Share this article on:

Diagnosis: DiagnosisHerpes Zoster Ophthalmicus

Filippone, Lisa M. MD

Quick Consult

Dr. Filippone is an assistant professor of emergency medicine at Drexel University College of Medicine and the director of the Division of Emergency Ultrasound at Mercy Hospital of Philadelphia.

This patient has herpes zoster ophthalmicus. Particular attention must be paid to evaluating his eye, and the patient must be referred to an ophthalmologist.

Herpes zoster infection (more commonly referred to as shingles) is a reactivation of the varicella-zoster virus (VZV). Varicella-zoster is a member of the Herpesviridae family like herpes simplex virus, cytomegalovirus, and Epstein-Barr virus. Primary infection with VZV results in chicken pox. During recovery from the initial infection, the VZV gains entry into the sensory dorsal root ganglia where it remains latent. Reactivation is thought to occur secondarily to a decrease in virusspecific cell mediated immunity.

The virus travels down the sensory nerve, producing pain and skin lesions in a dermatomal distribution which does not cross the midline. There may be a prodromal phase of influenza-like symptoms followed by the development of pain in a dermatomal distribution. The sensory complaints often precede the development of rash by a few days but may be as long as one week.

The patient may report hyperesthesias, paresthesias, pruritus, and burning pain. The rash begins as a maculopapular rash which becomes vesicular. Initially the vesicles contain clear fluid which then progress to pustules. The rash then begins to crust over and heal. The entire outbreak and clearing takes approximately two weeks. Disseminated disease is present if the rash crosses the midline or if there are more than 20 lesions outside the affected dermatome. While shingles is not as contagious as chicken pox, it can be transmitted to non-immune persons via contact with secretions from the vesicles.



While herpes zoster reactivation can occur in anyone, it is more common in those over 50. Other factors contributing to the development of shingles are immunodeficiency, chronic steroid use, chemotherapy/radiation therapy, and malignancy.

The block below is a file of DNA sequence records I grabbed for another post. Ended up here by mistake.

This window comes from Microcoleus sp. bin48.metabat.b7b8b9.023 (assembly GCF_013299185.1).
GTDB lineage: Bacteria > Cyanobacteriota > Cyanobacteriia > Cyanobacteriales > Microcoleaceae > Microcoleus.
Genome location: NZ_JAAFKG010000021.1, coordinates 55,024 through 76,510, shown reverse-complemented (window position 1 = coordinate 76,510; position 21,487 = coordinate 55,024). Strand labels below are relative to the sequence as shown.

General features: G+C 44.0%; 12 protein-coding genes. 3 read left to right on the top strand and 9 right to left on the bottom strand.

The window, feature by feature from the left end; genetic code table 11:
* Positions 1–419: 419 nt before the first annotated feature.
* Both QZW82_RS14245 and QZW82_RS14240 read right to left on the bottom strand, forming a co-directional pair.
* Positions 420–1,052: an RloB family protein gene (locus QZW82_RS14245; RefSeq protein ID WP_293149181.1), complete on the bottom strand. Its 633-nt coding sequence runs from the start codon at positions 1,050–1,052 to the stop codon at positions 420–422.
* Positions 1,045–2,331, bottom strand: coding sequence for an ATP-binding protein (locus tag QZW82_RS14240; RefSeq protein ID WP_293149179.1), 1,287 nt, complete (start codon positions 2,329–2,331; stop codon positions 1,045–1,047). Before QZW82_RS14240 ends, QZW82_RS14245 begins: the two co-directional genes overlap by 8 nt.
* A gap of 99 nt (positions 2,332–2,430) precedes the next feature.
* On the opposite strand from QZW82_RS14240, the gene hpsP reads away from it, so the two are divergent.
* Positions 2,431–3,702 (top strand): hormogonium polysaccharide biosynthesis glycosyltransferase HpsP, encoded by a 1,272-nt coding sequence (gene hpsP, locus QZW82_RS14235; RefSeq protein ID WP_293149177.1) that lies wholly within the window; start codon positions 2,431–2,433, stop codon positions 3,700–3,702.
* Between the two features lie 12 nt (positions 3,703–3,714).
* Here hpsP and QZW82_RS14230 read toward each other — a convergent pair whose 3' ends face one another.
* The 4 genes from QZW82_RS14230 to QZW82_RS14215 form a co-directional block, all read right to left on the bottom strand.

Herpes zoster ophthalmicus (HZO) deserves special mention because the sequela may be permanent vision loss. HZO refers to reactivation of the VZV in the ophthalmic division of the trigeminal nerve. The rash may be observed unilaterally on the forehead, upper eyelid, or nose. Lesions on the tip of the nose are referred to as Hutchinson's sign. Its significance is that it represents an increase likelihood of ocular involvement. While often times there are skin lesions associated with HZO, it is possible to have ocular findings alone.

The ocular findings are broad. The classic finding is that of a dendritic lesion on the cornea, identified by fluorescein staining. This usually presents several days after the outbreak of the rash. The earliest ocular finding one may observe is a blepharoconjunctivitis or punctuate epithelial keratitis. An episcleritis, scleritis, or anterior stromal keratitis may develop over the next week. Deeper structures may become involved resulting in uveitis, optic neuritis, and retinal necrosis. Timely consultation with an ophthalmologist is necessary to help prevent permanent vision loss. Cranial nerve palsies also may occur. Patients should have documentation of extraocular muscle function.

Ramsey-Hunt syndrome refers to VZV reactivation involving cranial nerve seven. Patients present with a peripheral seven nerve facial palsy. They may report decreased taste sensation of the anterior two-thirds of the tongue. Careful inspection of the auricle, external auditory canal, and tympanic membrane may reveal the presence of vesicles. Follow-up evaluation by an ENT physician is necessary.

Treatment is acyclovir. In the non-immunocompromised patient, oral acyclovir is started if he presents within 72 hours of the development of rash. Famciclovir or valacyclovir also may be used. If a patient presents later than 72 hours after onset, oral acyclovir may be considered if new lesions are still being formed. The goal of treatment is to help reduce the risk of post-herpetic neuralgia. It also may decrease the time to lesion crusting over.

Patients who present with disseminated disease should be admitted for IV acyclovir and followed for the possible development of pneumonitis, hepatitis, or meningoencephalitis. Patients who are immunocompromised do not necessarily need to be admitted. If they present with a localized outbreak with no signs of dissemination, they may be treated with oral acyclovir. Patients with Ramsey-Hunt syndrome or herpes zoster ophthalmicus are treated with oral acyclovir but also require appropriate specialty follow-up.

The use of steroids is controversial. While evidence is lacking, they may help decrease the long-term pain experienced by patients after herpes zoster infection. This may be particularly true in the elderly who are at greatest risk of chronic pain. It should be mentioned, however, that side effects such as glucose intolerance and hypertension should be considered in the risk-benefit analysis of their use.

Post-herpetic neuralgia is the most common complication of herpes zoster infection. Pain in the dermatomal distribution of the rash may persist for weeks to months after rash resolution. While the initial management of the pain associated with zoster is NSAIDs and narcotic medications, various topical medications such as lidocaine patches or capsaicin cream may be used. Other medications used in the treatment of post-herpetic neuralgia include tricyclic antidepressants and anticonvulsants.

© 2004 Lippincott Williams & Wilkins, Inc.